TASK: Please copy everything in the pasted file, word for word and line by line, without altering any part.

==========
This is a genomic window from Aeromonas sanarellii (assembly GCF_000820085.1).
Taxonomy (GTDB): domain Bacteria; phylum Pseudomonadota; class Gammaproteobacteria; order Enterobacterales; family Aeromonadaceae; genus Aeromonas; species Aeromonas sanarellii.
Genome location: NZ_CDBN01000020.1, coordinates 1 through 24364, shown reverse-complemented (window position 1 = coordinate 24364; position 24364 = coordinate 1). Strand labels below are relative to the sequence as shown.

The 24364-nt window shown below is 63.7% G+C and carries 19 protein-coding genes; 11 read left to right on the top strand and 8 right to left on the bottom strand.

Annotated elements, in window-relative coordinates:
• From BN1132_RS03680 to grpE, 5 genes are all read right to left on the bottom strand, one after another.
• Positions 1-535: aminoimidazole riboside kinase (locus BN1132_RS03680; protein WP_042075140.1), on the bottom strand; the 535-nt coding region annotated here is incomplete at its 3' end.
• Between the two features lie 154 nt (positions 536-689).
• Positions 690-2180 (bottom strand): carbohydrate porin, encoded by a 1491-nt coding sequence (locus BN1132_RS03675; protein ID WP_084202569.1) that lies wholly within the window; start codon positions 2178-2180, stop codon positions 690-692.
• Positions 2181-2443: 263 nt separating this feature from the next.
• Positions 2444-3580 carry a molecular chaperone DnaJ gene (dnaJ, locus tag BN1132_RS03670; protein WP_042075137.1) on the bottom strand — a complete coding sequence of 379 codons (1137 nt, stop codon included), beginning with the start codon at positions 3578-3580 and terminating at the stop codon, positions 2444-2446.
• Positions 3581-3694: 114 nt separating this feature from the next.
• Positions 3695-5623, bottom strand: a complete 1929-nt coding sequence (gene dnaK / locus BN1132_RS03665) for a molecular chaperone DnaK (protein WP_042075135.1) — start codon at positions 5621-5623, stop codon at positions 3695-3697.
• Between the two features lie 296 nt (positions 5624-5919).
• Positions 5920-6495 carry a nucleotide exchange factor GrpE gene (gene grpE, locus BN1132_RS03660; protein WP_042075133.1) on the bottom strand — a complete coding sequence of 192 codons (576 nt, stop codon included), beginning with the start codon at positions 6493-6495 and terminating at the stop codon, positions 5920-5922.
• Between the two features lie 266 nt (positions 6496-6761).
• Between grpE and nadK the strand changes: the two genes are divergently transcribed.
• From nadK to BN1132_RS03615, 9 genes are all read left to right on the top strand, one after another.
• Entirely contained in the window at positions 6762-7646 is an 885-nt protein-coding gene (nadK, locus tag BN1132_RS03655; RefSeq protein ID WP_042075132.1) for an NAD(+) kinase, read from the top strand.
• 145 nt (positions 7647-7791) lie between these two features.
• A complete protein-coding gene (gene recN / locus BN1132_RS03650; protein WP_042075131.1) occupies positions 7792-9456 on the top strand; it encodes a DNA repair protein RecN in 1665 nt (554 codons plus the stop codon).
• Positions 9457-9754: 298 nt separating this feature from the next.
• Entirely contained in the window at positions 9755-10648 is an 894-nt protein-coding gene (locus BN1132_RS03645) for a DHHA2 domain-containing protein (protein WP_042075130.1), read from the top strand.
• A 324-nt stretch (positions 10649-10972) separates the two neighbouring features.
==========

This is a genomic window from Aeromonas sanarellii (assembly GCF_000820085.1).
Taxonomy (GTDB): domain Bacteria; phylum Pseudomonadota; class Gammaproteobacteria; order Enterobacterales; family Aeromonadaceae; genus Aeromonas; species Aeromonas sanarellii.
Genome location: NZ_CDBN01000020.1, coordinates 1 through 24364, shown reverse-complemented (window position 1 = coordinate 24364; position 24364 = coordinate 1). Strand labels below are relative to the sequence as shown.

The 24364-nt window shown below is 63.7% G+C and carries 19 protein-coding genes; 11 read left to right on the top strand and 8 right to left on the bottom strand.

Annotated elements, in window-relative coordinates:
• From BN1132_RS03680 to grpE, 5 genes are all read right to left on the bottom strand, one after another.
• Positions 1-535: aminoimidazole riboside kinase (locus BN1132_RS03680; protein WP_042075140.1), on the bottom strand; the 535-nt coding region annotated here is incomplete at its 3' end.
• Between the two features lie 154 nt (positions 536-689).
• Positions 690-2180 (bottom strand): carbohydrate porin, encoded by a 1491-nt coding sequence (locus BN1132_RS03675; protein ID WP_084202569.1) that lies wholly within the window; start codon positions 2178-2180, stop codon positions 690-692.
• Positions 2181-2443: 263 nt separating this feature from the next.
• Positions 2444-3580 carry a molecular chaperone DnaJ gene (dnaJ, locus tag BN1132_RS03670; protein WP_042075137.1) on the bottom strand — a complete coding sequence of 379 codons (1137 nt, stop codon included), beginning with the start codon at positions 3578-3580 and terminating at the stop codon, positions 2444-2446.
• Positions 3581-3694: 114 nt separating this feature from the next.
• Positions 3695-5623, bottom strand: a complete 1929-nt coding sequence (gene dnaK / locus BN1132_RS03665) for a molecular chaperone DnaK (protein WP_042075135.1) — start codon at positions 5621-5623, stop codon at positions 3695-3697.
• Between the two features lie 296 nt (positions 5624-5919).
• Positions 5920-6495 carry a nucleotide exchange factor GrpE gene (gene grpE, locus BN1132_RS03660; protein WP_042075133.1) on the bottom strand — a complete coding sequence of 192 codons (576 nt, stop codon included), beginning with the start codon at positions 6493-6495 and terminating at the stop codon, positions 5920-5922.
• Between the two features lie 266 nt (positions 6496-6761).
• Between grpE and nadK the strand changes: the two genes are divergently transcribed.
• From nadK to BN1132_RS03615, 9 genes are all read left to right on the top strand, one after another.
• Entirely contained in the window at positions 6762-7646 is an 885-nt protein-coding gene (nadK, locus tag BN1132_RS03655; RefSeq protein ID WP_042075132.1) for an NAD(+) kinase, read from the top strand.
• 145 nt (positions 7647-7791) lie between these two features.
• A complete protein-coding gene (gene recN / locus BN1132_RS03650; protein WP_042075131.1) occupies positions 7792-9456 on the top strand; it encodes a DNA repair protein RecN in 1665 nt (554 codons plus the stop codon).
• Positions 9457-9754: 298 nt separating this feature from the next.
• Entirely contained in the window at positions 9755-10648 is an 894-nt protein-coding gene (locus BN1132_RS03645) for a DHHA2 domain-containing protein (protein WP_042075130.1), read from the top strand.
• A 324-nt stretch (positions 10649-10972) separates the two neighbouring features.